Strand PHIL.I Definitions of Philanthropy
Standard DP 01. Define Philanthropy
Benchmark E.1 Define philanthropy as the giving and sharing of time, talent, or treasure intended for the common good.
In this lesson, students preserve vegetables through dehydration. The lesson includes multidisciplinary centers related to vegetable harvesting. They will build skills working as a group and contributing to the common good.
The learner will:
- understand that vegetables are grown and harvested.
- write in a personal journal about growing plants.
- participate in creating a class graph.
- understand the importance of safe-handling of food and kitchen equipment.
- observe the effects of drying vegetables.
- make predictions and monitor progress of dehydrating vegetables.
- record information.
- Food dehydrators
- Vegetables brought in by students
- Growing Vegetable Soup (see Bibliographical References)
- Student writing journals
- Poster-size graph paper or plain chart paper
- Chart and/or calendar for recording predictions
- Five-six poster boards for making number boards
Interactive Parent / Student Homework: When students bring in their vegetables from home, ask them to also bring in a written account of where they got their vegetables. If they worked in a garden, have them describe what they did in the garden. Students may continue to bring in sample vegetables from their gardens to share with the class. Keep track on a calendar when specific foods are ripe. Send Home the invitation to Family Night three weeks before the scheduled night. (Attachment Three: Family Night Parent Letter)
Ehlert, Lois. Growing Vegetable Soup. New York: Harcourt, 1987. ISBN: 0152325751.
In the spring, send a letter to each family of this year's class. (See Attachment One: First Homework Parent Letter.) Before today's lesson, ask each student to bring in one vegetable today (See Attachment Two: Harvest Time Parent Letter.) The lesson is most valuable if the students bring in a vegetable from their own garden, the garden of a neighbor or relative, or from a farmers' market. As students enter the classroom, have them record a yes-or-no response on a graph to the question of the day: Did you bring a pepper to school today?
Discuss the data collected on the graph.
- Discuss how the vegetables the students brought in were grown. Allow students to tell their own experiences with gardening and harvesting food from a garden. If students purchased vegetables, ask students to propose how the vegetables got to the store.
- Make a real graph on a floor graph. Ask the students to name the types of vegetables they brought in. Write each vegetable on an index card to label the rows of the graph. Have the students place their actual vegetables on the squares of the graph. Discuss the numbers and compare the amounts of each type of vegetable. Discuss how the graph helped you compare the numbers.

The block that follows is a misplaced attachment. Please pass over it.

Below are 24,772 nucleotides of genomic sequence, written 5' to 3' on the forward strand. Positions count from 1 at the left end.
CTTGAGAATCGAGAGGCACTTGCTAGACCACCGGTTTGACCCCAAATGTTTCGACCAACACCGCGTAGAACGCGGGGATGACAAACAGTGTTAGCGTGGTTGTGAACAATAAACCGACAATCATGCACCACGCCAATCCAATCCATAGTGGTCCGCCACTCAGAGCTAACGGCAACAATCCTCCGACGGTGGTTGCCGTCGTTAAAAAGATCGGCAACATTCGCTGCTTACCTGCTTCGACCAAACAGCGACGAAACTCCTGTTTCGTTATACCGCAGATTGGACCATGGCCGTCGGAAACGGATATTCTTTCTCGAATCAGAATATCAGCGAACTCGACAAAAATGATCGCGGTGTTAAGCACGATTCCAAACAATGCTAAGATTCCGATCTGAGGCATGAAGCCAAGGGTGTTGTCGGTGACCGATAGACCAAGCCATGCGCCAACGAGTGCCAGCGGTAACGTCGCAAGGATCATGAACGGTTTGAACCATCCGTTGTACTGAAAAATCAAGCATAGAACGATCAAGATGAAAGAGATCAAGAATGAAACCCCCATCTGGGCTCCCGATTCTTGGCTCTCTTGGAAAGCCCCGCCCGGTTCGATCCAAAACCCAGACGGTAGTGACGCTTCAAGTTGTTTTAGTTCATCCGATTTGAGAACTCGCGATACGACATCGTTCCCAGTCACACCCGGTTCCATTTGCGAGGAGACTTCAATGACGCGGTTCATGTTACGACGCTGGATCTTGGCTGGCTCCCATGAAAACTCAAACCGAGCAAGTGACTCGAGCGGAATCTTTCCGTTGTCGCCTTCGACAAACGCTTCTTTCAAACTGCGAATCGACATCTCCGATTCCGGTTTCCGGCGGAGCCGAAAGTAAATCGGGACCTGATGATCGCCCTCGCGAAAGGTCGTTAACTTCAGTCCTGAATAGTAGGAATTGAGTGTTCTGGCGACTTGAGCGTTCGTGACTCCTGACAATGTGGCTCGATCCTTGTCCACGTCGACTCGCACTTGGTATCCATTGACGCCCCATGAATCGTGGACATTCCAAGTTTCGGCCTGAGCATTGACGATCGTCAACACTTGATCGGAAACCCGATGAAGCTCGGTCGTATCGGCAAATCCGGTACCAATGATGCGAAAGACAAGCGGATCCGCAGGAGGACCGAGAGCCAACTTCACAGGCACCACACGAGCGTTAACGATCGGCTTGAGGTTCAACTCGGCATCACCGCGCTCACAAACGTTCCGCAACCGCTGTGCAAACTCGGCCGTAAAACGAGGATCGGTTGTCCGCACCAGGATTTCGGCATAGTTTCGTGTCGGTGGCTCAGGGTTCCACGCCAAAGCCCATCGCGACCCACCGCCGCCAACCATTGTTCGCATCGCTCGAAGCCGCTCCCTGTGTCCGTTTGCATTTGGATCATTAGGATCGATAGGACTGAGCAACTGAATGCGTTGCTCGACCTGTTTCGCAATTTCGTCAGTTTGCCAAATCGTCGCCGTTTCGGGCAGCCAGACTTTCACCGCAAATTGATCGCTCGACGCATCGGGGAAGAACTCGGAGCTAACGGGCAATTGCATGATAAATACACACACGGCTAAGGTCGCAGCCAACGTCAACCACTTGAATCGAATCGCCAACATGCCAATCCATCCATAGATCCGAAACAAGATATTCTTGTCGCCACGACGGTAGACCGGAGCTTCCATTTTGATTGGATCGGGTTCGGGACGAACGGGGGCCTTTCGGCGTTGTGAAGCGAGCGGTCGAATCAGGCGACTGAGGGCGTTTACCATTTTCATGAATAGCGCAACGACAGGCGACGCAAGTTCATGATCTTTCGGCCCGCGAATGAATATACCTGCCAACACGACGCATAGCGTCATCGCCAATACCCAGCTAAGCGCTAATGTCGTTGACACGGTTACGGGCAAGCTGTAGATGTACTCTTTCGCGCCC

- Give each student a 4" x 4" piece of paper to draw his or her vegetable. Use the drawings to make a picture graph. Discuss the data on the graph and compare it to the real floor graph.
- Tell the students that eventually they are going to be making some dried soup mix that they will share with some people in the community. Thank them for the generosity in sharing their produce. Introduce the meaning of the word, philanthropy.
- Since the soup will be used much later, the vegetables need to be preserved. Discuss the different ways that food can be preserved: frozen, canned, or dried. Discuss the importance of keeping the food and your hands clean while preparing the food. (It would be helpful to have a parent available to cut the vegetables. The slices should be uniform in size.)
- Teach the meaning of the word dehydrate. Explain that the dehydrators will take the water out. Ask students to predict how long they think that might take. Record their predictions on a chart. (Let students record their own numbers on the chart to give practice writing whole numerals.) Allow the students to place the vegetable pieces on the dehydrator trays. It is very important that their hands are clean. (As you check the vegetables each day, refer to the students' predictions. Use the classroom calendar to monitor predictions as they correspond to actual dates.)
- Read Growing Vegetable Soup. Discuss the process of planting and growing vegetables. Help the students read and identify the different garden-related items in the pictures. Encourage students to listen to each other's stories about garden experiences.
- Allow the students to work individually or in groups in the following center activities: ART: Students make prints with vegetables. WRITING: Students use their individual journals to draw a picture of a garden and then write about how vegetables grow. MATH: Students practice number recognition, counting, and number sense by placing vegetable pieces, seeds, or pictures on a number chart. Teacher creates five or six poster board-size charts, as illustrated, to be placed on the floor. (Use numbers appropriate to grade level of students.) Students will place in each box of the chart the correct number of objects to represent the number. 7 2 4 5 9 3 0 6 8SNACK: Taste red, green and yellow peppers with vegetable dip. SCIENCE: Graph which type of pepper each child preferred. DRAMATIC PLAY: Provide props for students to pretend to harvest, buy and sell, and cook vegetables.
Students make observations in their science journals over the course of the drying period. Have them include three things in their journals each day: date the page, draw a picture of the same piece of vegetable, and write about what it looks like or how it has changed. When the dehydration is complete, the students write a summary of what happened in the dehydrator. Other assessments can include: Individual observations of students' contributions to the class graph. Students' completion of number boards Observation of student participation in predicting